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Pass Canyon & Ben Allen Anchorages
About two thirds the way up the east side of Stansbury Mountain are two of my favorite anchorages on Great Salt Lake. These are Pass Canyon and Ben Allen. Both have their advantages and disadvantages but both are very picturesque. And both have good holding ground with a sandy bottom. Both have springs and provide good hiking. The whole east side of Stansbury Island, excepting Sandy Beach Bay, is on BLM land so there is no trespassing issue.
 
Approaches to the anchorages are very straight forward with no obstacles. Just keep about four miles off the island until you are due east of the desired anchorage. The only real navigation problem you may encounter is if you head west for the south tip of Stansbury and run aground on Atlantis Reef. Even in high water years the reef is very shallow. So stay well clear of Stansbury Island until you are half way up the island.
 
The information for these anchorages is based on a lake level of 4198’ above sea level and on datum WGS 84. For lake levels below 4198’ you will have to make adjustments.
 
 
Pass Canyon Anchorage
The Pass Canyon Anchorage will put you close to the island on the south tip of Pass Canyon. As you look at the map above you will see how the contour lines of the lake bottom bend to the west towards the ridge on the sound end.   Using this anchorage will let you anchor as close to the island as you can get on the east side. As you look towards Pass Canyon you will see a nice beach to the north of you. This beach rises to a lush green valley with a stream that runs down the canyon onto the beach. The spring is at the base of the ridge to the north of Pass Canyon and is near the north end of the beach. The abrupt ridges make for a pleasant view.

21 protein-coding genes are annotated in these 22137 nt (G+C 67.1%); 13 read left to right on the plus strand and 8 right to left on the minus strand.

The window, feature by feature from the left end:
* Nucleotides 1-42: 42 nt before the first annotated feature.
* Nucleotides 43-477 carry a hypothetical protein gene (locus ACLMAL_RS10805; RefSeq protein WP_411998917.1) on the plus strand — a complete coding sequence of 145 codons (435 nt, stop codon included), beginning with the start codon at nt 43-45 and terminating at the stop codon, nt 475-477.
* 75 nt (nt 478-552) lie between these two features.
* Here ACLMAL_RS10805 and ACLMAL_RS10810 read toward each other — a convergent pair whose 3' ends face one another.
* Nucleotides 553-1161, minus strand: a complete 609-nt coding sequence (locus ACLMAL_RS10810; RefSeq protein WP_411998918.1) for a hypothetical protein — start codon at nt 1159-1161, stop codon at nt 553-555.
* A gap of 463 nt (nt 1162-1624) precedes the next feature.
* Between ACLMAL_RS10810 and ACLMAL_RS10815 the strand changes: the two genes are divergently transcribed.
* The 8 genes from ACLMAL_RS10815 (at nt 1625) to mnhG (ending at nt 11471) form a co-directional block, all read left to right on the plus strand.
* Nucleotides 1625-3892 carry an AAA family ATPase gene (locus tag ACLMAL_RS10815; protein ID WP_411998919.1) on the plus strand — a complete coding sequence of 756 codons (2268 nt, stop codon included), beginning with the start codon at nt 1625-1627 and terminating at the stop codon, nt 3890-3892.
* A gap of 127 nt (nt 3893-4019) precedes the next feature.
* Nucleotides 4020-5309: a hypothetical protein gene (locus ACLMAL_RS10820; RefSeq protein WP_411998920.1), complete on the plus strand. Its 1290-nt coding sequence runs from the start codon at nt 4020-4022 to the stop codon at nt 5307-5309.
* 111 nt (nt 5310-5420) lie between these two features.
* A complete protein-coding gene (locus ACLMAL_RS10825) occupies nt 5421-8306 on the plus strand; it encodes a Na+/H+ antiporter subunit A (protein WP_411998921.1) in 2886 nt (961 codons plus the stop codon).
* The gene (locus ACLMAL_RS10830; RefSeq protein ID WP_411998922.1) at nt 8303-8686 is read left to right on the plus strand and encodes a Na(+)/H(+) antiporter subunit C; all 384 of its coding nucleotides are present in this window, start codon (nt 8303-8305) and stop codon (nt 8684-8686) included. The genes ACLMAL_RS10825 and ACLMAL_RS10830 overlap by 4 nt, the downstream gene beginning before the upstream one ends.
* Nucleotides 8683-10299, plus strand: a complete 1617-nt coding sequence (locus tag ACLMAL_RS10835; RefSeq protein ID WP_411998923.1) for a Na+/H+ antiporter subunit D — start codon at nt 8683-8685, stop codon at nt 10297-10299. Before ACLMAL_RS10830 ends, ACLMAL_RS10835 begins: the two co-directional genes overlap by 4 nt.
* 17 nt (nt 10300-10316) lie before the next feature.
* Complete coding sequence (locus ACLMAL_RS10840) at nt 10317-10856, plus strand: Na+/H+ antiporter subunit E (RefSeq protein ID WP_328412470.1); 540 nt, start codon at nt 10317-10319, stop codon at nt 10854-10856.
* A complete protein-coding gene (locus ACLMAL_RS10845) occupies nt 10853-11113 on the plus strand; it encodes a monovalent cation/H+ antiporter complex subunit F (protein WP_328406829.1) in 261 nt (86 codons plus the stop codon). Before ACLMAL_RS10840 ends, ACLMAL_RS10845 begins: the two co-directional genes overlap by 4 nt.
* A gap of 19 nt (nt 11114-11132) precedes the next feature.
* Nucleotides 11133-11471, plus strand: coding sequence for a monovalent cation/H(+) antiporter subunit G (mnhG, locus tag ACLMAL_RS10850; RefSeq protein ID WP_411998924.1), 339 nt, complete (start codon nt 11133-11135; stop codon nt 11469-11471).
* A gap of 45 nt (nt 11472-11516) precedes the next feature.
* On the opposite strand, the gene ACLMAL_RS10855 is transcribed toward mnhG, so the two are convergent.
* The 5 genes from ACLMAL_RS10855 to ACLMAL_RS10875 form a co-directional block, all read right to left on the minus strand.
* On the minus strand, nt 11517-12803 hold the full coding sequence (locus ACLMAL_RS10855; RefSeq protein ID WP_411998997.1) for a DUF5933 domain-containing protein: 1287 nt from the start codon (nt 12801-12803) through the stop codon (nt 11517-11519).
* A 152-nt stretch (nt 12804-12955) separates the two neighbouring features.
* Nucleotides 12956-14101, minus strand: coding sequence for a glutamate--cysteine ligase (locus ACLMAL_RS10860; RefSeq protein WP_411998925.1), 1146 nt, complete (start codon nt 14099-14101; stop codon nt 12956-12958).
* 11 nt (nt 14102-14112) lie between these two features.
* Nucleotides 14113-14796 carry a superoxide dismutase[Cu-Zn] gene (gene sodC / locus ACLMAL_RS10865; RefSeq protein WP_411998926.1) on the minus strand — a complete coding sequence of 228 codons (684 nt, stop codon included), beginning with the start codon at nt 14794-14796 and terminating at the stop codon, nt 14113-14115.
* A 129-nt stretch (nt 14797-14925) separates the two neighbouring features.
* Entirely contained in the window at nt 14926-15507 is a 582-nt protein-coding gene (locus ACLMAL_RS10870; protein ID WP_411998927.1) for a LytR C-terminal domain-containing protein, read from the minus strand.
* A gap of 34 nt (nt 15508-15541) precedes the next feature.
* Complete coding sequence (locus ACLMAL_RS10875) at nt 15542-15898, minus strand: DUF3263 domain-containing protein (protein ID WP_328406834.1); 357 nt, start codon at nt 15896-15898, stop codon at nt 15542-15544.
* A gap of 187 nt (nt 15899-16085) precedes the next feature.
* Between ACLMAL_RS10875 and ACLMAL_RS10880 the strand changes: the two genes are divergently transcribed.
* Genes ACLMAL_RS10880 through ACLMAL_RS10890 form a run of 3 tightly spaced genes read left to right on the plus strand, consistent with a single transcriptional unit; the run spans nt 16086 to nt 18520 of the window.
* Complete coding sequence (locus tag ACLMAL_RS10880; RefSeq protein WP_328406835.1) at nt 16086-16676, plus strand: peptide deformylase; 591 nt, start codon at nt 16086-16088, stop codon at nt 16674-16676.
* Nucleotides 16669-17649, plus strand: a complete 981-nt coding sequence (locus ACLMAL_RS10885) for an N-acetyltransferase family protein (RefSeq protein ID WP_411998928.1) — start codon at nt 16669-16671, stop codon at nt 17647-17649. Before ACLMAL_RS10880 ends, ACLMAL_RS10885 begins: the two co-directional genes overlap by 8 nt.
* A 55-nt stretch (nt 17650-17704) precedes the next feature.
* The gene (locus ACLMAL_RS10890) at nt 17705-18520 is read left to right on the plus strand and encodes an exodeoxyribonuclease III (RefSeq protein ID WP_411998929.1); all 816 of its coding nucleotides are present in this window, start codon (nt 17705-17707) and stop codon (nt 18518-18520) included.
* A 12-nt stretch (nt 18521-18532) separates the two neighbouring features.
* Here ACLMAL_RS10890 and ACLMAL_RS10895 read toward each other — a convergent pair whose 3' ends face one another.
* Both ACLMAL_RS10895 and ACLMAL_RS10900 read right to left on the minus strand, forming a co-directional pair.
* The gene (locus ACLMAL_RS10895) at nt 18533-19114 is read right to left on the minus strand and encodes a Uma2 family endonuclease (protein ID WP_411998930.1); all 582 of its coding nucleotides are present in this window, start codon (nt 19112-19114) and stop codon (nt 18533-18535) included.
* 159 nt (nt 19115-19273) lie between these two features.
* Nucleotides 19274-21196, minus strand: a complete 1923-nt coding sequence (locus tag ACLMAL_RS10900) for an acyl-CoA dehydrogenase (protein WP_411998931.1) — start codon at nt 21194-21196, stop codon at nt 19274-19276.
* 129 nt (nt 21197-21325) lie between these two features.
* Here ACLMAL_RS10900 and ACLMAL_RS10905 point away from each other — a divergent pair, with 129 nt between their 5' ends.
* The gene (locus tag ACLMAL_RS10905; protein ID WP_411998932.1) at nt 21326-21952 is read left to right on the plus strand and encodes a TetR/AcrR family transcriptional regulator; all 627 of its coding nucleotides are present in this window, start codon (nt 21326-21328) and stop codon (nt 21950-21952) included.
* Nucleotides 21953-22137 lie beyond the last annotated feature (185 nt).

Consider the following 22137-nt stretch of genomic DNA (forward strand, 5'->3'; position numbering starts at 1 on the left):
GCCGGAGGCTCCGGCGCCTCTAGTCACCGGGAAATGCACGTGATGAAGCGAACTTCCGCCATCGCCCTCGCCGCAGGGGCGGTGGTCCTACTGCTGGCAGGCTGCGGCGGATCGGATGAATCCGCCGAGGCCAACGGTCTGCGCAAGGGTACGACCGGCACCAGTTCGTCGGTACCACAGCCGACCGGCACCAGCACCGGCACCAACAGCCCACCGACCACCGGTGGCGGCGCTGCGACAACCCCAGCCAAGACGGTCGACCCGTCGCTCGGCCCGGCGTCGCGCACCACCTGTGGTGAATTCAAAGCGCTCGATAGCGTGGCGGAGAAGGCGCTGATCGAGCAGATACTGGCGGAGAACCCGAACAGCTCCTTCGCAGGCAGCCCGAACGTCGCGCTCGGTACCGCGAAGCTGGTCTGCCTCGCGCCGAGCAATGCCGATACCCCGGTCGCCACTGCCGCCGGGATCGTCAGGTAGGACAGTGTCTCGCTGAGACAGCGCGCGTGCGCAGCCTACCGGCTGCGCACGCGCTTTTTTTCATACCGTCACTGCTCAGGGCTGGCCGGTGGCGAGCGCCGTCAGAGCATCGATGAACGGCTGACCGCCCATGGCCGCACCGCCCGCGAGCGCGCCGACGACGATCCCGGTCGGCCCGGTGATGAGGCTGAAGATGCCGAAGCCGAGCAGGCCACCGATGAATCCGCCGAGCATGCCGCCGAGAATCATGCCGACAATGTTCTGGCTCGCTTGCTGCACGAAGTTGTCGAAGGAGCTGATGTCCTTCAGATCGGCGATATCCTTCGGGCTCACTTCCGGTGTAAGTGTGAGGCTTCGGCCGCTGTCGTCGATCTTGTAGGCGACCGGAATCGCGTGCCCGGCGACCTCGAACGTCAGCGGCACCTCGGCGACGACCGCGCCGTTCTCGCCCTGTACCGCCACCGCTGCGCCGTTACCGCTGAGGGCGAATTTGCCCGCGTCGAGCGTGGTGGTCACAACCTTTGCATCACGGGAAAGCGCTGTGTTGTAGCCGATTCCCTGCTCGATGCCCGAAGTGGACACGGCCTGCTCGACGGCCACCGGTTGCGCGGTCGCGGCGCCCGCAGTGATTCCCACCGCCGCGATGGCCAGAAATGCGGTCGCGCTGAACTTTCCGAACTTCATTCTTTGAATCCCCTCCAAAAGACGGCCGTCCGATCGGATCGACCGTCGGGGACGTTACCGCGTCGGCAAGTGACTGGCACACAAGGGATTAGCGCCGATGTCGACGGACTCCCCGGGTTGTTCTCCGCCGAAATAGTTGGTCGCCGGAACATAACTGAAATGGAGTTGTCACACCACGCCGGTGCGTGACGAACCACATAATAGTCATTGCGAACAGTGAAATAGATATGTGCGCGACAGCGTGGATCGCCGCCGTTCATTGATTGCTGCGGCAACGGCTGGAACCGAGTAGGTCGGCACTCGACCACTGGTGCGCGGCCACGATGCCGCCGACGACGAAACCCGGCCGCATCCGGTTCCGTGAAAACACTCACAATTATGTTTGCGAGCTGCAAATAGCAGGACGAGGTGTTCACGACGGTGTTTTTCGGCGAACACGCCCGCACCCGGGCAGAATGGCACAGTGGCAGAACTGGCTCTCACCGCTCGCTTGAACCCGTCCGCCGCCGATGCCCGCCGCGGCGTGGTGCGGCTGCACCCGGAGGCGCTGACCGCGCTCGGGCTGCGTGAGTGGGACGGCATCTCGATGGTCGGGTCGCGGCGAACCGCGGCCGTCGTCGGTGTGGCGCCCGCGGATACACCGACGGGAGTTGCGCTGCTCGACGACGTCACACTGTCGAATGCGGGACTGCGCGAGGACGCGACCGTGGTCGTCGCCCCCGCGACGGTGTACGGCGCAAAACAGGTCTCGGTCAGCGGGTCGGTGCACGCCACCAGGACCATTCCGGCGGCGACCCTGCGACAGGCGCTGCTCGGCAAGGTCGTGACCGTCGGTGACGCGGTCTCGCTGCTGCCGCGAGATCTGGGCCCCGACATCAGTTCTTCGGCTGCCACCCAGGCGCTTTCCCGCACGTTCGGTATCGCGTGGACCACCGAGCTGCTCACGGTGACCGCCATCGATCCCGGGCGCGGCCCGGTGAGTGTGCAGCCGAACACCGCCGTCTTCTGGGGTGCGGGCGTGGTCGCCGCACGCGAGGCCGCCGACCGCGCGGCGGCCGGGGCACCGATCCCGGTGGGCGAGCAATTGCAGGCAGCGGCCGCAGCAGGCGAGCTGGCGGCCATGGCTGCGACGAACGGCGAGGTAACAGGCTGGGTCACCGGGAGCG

You may want to consider this a day anchorage only. I have anchored here before and had pleasant nights. On other occasions, when the Weber drainage winds are active, the waves can make the anchorage bumpy. The Jordan River can run strong from the north along this anchorage. This can have the undesirable effect of keeping your bow to the north while the waves come in from the east. If you want to use this as a night anchorage you may want to check to see if the Weber winds will be strong. You will not get the wind but you may get the rolling waves.
 
Navigation to Pass Canyon
Navigation to Pass Canyon is very basic. The anchorage is 14.5 nautical miles on a heading of 294° magnetic. Do not sail below this heading or you may encounter Atlantis Reef. Stay on the heading and you will clear Atlantis with room to spare. If you have a GPS head for waypoint PASS 1 which is at north 40° 52.803’ by west 112° 26.912’. This will put you one mile due east of the anchorage and in deep water. From here start heading due west to the anchorage which is at north 40° 52.827’ by west 112° 28.136’. Here you should be in eight feet of water with a sandy bottom beneath you. Do not head any further west from this point as there are some small bioherms that start to rise off the sand.
 
If you choose to swim here you may want to throw a floating line out behind the stern of the boat. The current along this section of the lake can be strong at times.